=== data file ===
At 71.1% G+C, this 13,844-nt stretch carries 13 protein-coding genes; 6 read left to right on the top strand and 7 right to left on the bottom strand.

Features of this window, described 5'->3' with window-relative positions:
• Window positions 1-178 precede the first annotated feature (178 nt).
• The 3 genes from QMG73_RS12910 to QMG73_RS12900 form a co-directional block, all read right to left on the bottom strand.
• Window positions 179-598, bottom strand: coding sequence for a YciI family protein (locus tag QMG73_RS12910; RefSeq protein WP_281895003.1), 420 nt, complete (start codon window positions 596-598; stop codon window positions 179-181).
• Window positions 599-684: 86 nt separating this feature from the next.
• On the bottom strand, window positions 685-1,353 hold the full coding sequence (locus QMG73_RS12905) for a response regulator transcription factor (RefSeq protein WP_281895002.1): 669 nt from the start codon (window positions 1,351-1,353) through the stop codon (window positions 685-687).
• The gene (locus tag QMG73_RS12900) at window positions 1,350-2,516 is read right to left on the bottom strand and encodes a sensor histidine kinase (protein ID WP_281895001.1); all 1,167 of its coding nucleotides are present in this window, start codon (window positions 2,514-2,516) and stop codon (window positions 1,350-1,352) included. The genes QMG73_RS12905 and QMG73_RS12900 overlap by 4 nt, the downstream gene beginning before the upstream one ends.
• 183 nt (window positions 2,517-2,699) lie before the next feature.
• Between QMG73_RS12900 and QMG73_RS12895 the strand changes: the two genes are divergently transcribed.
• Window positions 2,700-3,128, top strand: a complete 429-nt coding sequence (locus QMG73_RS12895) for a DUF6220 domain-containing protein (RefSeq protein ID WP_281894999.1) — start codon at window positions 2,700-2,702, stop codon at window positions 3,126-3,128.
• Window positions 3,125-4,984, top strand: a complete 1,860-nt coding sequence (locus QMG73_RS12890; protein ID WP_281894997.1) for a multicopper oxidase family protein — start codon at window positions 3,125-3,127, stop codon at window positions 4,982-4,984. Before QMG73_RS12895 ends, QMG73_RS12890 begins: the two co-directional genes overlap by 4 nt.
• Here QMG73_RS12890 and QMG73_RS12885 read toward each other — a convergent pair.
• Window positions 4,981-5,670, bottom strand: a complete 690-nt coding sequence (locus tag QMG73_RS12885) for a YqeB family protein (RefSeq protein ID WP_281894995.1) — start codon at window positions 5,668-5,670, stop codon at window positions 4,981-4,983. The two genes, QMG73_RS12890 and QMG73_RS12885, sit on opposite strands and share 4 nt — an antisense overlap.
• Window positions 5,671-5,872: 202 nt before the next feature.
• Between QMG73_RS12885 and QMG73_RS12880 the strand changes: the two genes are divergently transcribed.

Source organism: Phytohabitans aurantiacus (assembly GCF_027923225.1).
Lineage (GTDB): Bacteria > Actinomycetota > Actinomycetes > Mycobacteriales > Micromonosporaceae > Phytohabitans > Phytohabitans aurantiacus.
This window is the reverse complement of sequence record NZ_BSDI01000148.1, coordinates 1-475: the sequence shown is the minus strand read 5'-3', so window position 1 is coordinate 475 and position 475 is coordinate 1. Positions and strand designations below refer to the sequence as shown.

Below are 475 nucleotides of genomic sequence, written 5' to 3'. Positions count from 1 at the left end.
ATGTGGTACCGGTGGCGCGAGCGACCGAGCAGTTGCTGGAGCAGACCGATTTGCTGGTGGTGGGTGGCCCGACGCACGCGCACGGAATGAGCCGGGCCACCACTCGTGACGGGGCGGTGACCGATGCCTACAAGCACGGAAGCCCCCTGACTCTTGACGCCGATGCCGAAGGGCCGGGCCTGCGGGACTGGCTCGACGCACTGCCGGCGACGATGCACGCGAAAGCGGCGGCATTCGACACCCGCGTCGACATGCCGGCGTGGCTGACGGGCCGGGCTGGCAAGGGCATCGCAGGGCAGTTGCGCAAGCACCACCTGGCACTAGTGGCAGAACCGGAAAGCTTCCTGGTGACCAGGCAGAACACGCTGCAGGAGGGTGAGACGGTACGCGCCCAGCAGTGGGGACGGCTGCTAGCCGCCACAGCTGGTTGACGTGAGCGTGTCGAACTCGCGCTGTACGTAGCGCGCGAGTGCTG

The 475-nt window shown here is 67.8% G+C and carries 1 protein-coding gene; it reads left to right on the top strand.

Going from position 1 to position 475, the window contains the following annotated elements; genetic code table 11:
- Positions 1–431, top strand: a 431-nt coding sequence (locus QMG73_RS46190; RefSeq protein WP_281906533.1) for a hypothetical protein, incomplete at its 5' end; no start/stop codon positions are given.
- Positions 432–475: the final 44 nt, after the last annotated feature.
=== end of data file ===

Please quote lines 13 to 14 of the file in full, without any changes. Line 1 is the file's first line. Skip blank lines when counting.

• Here QMG73_RS12890 and QMG73_RS12885 read toward each other — a convergent pair.
• Window positions 4,981-5,670, bottom strand: a complete 690-nt coding sequence (locus tag QMG73_RS12885) for a YqeB family protein (RefSeq protein ID WP_281894995.1) — start codon at window positions 5,668-5,670, stop codon at window positions 4,981-4,983. The two genes, QMG73_RS12890 and QMG73_RS12885, sit on opposite strands and share 4 nt — an antisense overlap.